3 Replies Latest reply on Mar 29, 2011 2:33 PM by SafeBoot

    Question reg. Autoboot mode vs Preboot mode

      Hi,

       

      I think (some of) these questions were kinda answered in this forum before. However, I would like to get some more details about it. I would highly appreciate if somebody can provide additional input:

       

      1) If I take a copy of a Preboot encryption enabled hard disk image and an Autoboot encryption enabled hard disk image (via a knoppix live cd..), what difference would i notice?. One of my coworker insists that the .img file would be exactly the same and remain encrypted and unreadable?. In other words the 'work factor' would be exactly the same. Is that true?

       

      2) Is there any way to use EEPC v5.2.6 or 5.2.8 with TPM 1.2? Yes we understand the limitations with TPM and threats. But I getting this query quite often (from my higher ups), even after I explained the practical challenges with TPM based encryption implementation. I could not find any documentation in McAfee website/ support site that clearly talks about how to integrate or configure TPM with v5.2.x version. Can somebody provide some input and probably your experiences if you have already done it?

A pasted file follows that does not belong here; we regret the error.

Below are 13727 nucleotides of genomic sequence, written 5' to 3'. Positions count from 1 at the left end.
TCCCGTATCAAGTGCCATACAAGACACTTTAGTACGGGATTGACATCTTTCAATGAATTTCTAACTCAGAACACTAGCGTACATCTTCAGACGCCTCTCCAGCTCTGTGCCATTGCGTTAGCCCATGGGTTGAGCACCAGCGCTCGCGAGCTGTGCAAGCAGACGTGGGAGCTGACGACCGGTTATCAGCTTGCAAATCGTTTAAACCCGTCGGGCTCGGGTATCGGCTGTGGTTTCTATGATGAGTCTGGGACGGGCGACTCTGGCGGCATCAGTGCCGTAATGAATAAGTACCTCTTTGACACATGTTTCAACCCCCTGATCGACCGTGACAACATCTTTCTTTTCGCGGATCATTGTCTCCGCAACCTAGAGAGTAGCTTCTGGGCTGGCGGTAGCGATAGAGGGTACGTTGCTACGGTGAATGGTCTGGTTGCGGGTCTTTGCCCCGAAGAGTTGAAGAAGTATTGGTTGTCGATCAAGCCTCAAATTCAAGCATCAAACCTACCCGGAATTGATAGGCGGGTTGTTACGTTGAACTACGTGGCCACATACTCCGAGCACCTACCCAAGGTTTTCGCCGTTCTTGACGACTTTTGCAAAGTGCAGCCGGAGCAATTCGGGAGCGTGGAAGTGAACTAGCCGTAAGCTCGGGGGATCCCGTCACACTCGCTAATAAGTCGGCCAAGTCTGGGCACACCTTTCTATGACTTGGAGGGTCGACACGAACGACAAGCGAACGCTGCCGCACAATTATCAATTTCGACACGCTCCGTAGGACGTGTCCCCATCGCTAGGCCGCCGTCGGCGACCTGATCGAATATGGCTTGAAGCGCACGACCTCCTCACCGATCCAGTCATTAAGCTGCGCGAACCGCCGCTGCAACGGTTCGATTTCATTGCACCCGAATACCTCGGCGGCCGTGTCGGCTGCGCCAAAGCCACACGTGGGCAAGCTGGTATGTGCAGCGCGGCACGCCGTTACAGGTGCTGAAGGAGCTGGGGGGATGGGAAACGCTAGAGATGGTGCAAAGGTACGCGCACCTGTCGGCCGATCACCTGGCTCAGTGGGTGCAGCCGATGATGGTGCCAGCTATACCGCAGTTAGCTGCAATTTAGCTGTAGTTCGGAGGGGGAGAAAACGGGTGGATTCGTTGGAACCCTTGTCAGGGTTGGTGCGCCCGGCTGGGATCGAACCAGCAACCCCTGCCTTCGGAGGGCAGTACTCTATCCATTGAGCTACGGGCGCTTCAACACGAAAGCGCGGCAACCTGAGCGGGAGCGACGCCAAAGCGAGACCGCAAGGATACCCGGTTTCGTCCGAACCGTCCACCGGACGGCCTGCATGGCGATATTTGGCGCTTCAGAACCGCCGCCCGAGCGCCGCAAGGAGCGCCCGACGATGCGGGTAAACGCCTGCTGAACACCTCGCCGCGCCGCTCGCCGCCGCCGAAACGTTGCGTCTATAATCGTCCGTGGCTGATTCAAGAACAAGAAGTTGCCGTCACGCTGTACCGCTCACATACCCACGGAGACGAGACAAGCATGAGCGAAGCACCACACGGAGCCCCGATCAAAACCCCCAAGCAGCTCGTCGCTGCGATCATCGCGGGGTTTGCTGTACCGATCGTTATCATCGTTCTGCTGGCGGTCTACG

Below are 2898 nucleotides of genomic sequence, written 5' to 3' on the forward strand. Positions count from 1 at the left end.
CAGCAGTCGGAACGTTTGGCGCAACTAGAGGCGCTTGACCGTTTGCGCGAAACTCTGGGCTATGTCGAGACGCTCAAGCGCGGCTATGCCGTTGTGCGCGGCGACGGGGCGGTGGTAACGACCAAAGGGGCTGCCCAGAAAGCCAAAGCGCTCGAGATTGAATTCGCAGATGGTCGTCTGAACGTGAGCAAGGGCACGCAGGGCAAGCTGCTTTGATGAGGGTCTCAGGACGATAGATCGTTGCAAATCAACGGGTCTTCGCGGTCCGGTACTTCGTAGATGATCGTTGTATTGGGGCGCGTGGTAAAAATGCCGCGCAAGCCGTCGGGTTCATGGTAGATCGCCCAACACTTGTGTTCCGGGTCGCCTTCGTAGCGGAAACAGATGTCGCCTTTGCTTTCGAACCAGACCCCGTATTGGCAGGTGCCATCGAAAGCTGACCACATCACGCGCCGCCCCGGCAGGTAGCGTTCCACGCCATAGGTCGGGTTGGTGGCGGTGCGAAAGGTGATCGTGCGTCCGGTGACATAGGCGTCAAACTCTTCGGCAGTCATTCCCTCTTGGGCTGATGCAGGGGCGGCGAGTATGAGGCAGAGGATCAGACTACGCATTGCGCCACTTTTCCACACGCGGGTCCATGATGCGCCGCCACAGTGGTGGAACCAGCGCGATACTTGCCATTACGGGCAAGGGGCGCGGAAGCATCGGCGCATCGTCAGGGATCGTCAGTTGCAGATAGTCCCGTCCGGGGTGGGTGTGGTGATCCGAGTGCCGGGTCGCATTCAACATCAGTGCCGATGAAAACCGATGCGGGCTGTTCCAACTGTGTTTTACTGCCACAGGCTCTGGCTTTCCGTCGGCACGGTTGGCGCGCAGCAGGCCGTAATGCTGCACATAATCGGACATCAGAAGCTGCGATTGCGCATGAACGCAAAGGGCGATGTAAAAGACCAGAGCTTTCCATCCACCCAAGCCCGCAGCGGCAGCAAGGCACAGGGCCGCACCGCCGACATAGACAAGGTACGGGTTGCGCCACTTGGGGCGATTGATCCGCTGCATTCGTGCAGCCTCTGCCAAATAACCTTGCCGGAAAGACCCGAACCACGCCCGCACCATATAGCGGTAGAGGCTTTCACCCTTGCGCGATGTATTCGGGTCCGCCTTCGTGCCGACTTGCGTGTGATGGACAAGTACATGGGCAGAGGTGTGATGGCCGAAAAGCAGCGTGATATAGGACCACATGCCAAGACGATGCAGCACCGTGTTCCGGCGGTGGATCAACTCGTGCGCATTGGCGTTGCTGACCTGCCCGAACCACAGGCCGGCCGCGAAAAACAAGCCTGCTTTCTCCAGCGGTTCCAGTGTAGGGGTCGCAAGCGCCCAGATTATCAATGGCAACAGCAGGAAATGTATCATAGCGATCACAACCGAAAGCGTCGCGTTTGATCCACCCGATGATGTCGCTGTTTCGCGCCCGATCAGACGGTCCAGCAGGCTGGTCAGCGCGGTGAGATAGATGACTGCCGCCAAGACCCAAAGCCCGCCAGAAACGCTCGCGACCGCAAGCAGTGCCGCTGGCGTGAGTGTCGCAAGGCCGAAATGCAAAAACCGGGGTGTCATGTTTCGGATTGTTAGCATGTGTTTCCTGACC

3) In the previous post the user "Safeboot" mentioned that, incase of Autoboot mode the keys are stored in hard disk?. I did not understand that part. It was my understanding that the keys are stored in the SBFS irrespective of the preboot or autoboot. I thought autoboot just provides an option to bypass preboot using a standard $autoboot$ user.

       

      4) If your company had problems with user provisioning and temp users, would you rather choose not to encrypt or encrypt devices with Autoboot?

       

      Thanks

      J Keith.

        • 1. Re: Question reg. Autoboot mode vs Preboot mode

          1) If I take a copy of a Preboot encryption enabled hard disk image and an Autoboot encryption enabled hard disk image (via a knoppix live cd..), what difference would i notice?. One of my coworker insists that the .img file would be exactly the same and remain encrypted and unreadable?. In other words the 'work factor' would be exactly the same. Is that true?

           

          Yes, they would both look the same.

           

          2) Is there any way to use EEPC v5.2.6 or 5.2.8 with TPM 1.2? Yes we understand the limitations with TPM and threats. But I getting this query quite often (from my higher ups), even after I explained the practical challenges with TPM based encryption implementation. I could not find any documentation in McAfee website/ support site that clearly talks about how to integrate or configure TPM with v5.2.x version. Can somebody provide some input and probably your experiences if you have already done it?